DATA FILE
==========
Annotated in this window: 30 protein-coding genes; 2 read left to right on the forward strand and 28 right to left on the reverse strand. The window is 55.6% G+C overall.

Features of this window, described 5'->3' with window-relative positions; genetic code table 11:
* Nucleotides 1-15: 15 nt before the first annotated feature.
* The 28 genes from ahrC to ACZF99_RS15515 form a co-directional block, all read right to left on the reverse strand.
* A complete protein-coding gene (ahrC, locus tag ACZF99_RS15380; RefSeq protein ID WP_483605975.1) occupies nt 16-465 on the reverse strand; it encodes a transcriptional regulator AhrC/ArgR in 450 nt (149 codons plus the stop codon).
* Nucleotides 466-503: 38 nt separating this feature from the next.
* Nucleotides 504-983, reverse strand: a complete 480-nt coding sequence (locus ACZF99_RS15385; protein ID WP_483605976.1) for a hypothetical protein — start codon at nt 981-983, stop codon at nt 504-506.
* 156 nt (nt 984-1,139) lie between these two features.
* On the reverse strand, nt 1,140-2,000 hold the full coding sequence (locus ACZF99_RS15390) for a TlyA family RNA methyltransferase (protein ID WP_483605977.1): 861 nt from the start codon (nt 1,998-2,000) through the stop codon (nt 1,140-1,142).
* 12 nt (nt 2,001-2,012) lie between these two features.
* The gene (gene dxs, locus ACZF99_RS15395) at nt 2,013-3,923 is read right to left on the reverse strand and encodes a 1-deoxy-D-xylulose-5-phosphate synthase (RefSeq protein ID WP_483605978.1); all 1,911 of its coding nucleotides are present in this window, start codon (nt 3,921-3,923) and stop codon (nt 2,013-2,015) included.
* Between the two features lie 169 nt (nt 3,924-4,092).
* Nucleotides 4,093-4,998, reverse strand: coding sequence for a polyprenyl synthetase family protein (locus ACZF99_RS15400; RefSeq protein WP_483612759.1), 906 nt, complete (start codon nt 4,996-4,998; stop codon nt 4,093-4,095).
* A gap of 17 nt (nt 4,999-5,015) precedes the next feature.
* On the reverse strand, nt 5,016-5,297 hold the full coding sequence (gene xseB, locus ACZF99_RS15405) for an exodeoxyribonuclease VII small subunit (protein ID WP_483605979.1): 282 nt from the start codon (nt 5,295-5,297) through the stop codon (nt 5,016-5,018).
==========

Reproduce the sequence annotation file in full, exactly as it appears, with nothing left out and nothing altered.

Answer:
Annotated in this window: 30 protein-coding genes; 2 read left to right on the forward strand and 28 right to left on the reverse strand. The window is 55.6% G+C overall.

Features of this window, described 5'->3' with window-relative positions; genetic code table 11:
* Nucleotides 1-15: 15 nt before the first annotated feature.
* The 28 genes from ahrC to ACZF99_RS15515 form a co-directional block, all read right to left on the reverse strand.
* A complete protein-coding gene (ahrC, locus tag ACZF99_RS15380; RefSeq protein ID WP_483605975.1) occupies nt 16-465 on the reverse strand; it encodes a transcriptional regulator AhrC/ArgR in 450 nt (149 codons plus the stop codon).
* Nucleotides 466-503: 38 nt separating this feature from the next.
* Nucleotides 504-983, reverse strand: a complete 480-nt coding sequence (locus ACZF99_RS15385; protein ID WP_483605976.1) for a hypothetical protein — start codon at nt 981-983, stop codon at nt 504-506.
* 156 nt (nt 984-1,139) lie between these two features.
* On the reverse strand, nt 1,140-2,000 hold the full coding sequence (locus ACZF99_RS15390) for a TlyA family RNA methyltransferase (protein ID WP_483605977.1): 861 nt from the start codon (nt 1,998-2,000) through the stop codon (nt 1,140-1,142).
* 12 nt (nt 2,001-2,012) lie between these two features.
* The gene (gene dxs, locus ACZF99_RS15395) at nt 2,013-3,923 is read right to left on the reverse strand and encodes a 1-deoxy-D-xylulose-5-phosphate synthase (RefSeq protein ID WP_483605978.1); all 1,911 of its coding nucleotides are present in this window, start codon (nt 3,921-3,923) and stop codon (nt 2,013-2,015) included.
* Between the two features lie 169 nt (nt 3,924-4,092).
* Nucleotides 4,093-4,998, reverse strand: coding sequence for a polyprenyl synthetase family protein (locus ACZF99_RS15400; RefSeq protein WP_483612759.1), 906 nt, complete (start codon nt 4,996-4,998; stop codon nt 4,093-4,095).
* A gap of 17 nt (nt 4,999-5,015) precedes the next feature.
* On the reverse strand, nt 5,016-5,297 hold the full coding sequence (gene xseB, locus ACZF99_RS15405) for an exodeoxyribonuclease VII small subunit (protein ID WP_483605979.1): 282 nt from the start codon (nt 5,295-5,297) through the stop codon (nt 5,016-5,018).